This data can help you pivot classes to attract subgroups within your member base as well as help you schedule classes at the right times to draw in maximum crowds. Eventually, these class recommendations will become more personal and can be offered to your specific clients.

It is not unusual for more eccentric classes to follow unpredictable attendance records before resonating with your users. In fact, many of your members may be initially intimidated to try a class out of their comfort zones. 

Gym Analytics Substitute Classes

This is why tracking attendance and return rates over time is essential for identifying key insights about your members, their preferences, and fitness objectives.


An effective insight to gauge customer satisfaction is by tracking spending patterns, especially on secondary spend options like front-desk purchases. The more satisfied your members are with your fitness club, the more likely they are to spend additional revenue on your services or products. By tracking inventory and comparing class attendance to customer purchase history, you can assess client buy-in. You can also stock inventory with accessories or brands that align with the experiences you are providing. 

For instance, you can allow members to rent out VR Fitness equipment, start outdoor run clubs, or set club wide fitness challenges where your members can compete for prizes based on their participation or performance in these classes.

Sign-ups and Retention

Another data set that can reveal the impact your classes is the ratio between how many of your members signed up for a class compared to actual attendance. Since class sign ups should be simple for your members, you will of course run the risk that more people will sign up than they will make it to the class. High rates of sign-ups to actual attendance, or even wait lists, will indicate the class’s success, target demographic, and satisfaction levels of its participants.

Gym Analytics Fastest Booked Classes

While the logic here is common sense, a major problem club owners face is collecting accurate data regarding class sign-ups or retention. Often times, classes are registered for at the front desk, leaving instructors overwhelmed with regulating attendance by hand and trying to start and end the class on time.

 Similarly, even if class sign up data is recorded, information regarding actual attendance can tend to slip through the cracks. These common oversights can quickly add up without automated class check in and attendance measures that do not overburden the instructors.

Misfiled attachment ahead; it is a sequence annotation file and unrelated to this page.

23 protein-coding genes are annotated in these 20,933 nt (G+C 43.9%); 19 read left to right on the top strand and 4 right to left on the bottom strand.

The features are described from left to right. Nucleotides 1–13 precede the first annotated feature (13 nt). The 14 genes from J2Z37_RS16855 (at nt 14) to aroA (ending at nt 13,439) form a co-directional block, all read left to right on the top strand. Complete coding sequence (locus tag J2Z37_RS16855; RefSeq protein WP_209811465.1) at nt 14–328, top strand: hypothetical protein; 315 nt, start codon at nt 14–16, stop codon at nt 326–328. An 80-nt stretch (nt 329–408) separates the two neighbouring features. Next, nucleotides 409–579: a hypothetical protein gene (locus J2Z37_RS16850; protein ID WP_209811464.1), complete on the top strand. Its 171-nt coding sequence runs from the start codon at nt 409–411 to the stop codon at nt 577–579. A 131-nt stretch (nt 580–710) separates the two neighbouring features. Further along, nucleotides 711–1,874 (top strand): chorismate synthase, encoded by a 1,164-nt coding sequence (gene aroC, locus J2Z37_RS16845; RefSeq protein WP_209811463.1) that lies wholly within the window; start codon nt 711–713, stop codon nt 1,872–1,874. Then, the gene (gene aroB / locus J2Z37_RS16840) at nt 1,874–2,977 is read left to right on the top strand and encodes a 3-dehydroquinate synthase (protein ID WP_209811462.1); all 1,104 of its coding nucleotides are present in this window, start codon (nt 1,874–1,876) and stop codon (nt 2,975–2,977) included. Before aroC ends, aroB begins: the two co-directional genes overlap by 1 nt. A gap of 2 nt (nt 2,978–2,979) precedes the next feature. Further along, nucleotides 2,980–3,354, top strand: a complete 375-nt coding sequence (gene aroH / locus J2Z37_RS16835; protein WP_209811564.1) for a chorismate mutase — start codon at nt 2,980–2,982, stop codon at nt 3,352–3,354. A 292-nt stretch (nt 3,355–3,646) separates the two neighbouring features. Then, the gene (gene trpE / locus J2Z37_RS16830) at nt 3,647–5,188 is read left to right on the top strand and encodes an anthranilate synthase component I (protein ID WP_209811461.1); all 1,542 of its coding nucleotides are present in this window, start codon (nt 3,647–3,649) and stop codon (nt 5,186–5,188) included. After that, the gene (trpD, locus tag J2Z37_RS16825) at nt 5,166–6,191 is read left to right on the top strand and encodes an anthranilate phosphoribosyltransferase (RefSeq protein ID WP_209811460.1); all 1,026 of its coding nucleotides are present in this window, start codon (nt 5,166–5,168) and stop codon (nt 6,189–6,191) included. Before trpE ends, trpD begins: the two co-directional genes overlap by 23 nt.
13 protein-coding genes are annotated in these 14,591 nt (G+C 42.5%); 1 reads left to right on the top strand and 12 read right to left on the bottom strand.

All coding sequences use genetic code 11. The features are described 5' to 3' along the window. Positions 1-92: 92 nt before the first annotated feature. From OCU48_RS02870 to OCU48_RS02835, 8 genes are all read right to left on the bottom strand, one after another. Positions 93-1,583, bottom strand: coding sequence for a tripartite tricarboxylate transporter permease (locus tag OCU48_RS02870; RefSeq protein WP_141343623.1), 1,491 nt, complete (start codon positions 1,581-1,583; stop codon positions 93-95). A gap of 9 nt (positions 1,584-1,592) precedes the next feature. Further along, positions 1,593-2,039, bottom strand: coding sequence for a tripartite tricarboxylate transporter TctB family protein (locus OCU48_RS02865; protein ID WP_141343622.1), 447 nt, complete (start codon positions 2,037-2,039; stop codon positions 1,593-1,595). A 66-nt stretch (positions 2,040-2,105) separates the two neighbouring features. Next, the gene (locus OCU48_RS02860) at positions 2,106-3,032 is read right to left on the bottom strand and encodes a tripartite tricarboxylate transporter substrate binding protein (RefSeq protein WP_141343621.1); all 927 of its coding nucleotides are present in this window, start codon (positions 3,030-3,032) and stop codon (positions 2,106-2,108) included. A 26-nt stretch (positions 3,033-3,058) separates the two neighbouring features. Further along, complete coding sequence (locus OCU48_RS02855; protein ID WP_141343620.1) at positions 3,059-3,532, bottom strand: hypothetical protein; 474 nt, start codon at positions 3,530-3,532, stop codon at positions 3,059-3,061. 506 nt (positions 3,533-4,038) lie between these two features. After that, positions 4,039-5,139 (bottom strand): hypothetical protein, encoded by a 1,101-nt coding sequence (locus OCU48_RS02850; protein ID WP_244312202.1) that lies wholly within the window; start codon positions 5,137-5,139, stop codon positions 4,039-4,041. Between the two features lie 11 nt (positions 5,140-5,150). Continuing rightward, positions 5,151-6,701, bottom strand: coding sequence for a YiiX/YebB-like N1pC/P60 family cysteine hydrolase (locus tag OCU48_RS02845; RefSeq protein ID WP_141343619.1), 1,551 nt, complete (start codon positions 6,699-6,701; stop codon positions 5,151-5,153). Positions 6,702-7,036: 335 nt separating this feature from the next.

Gym Clients Mobile Engagement

With proper software, you can also track how your clients are signing up for these experiences, whether it be through a client portal, mobile app, or at the front desk.


As mentioned above, using integrated technology from wearables and apps is crucial for encouraging your client to monitor their fitness progress and goals. Collecting and accumulating this vital data serves dual purposes: members can keep track of their activity levels and club operators can keep tabs on member engagement and motivation levels. 

Your clients will love to see how many calories they burned during a class session. Since progress can be the most powerful motivator, classes that show your members the results of these workouts will keep them coming back.

The Necessity of an Open API

No matter how successful you are in cultivating these wanted experiences at your fitness club, they will fall flat if your members do not have proper access to the technology underlying them. Customization and goal tracking are the backbone are what drive clients to these experiences: they can personally interact with the experience while accurately seeing work rate and success.

Fitness Club API Integration

In order to acquire this valuable data, it is essential to make the process as easy as possible for your customers to synchronize their other applications at minimal hassle to them. 

Therefore, clubs must offer an open API to allow their members to synchronize their fitness experiences in one clear cut channel. The easiest way to accomplish this is to support integrations through a club-sponsored Mobile App linked with your software platform. 

An open API is mutually advantageous to customers and club owners: these integrations will supply data from consumer devices to the club’s software, which will provide insights about client preferences and fitness progress.

Final Thoughts

As the fitness industry continues to grow and cross-over into new areas, customized experiences will continue to grow with it. Traditional fitness clubs need to embrace this new expectation and strategize how innovation can separate their facilities from the competition.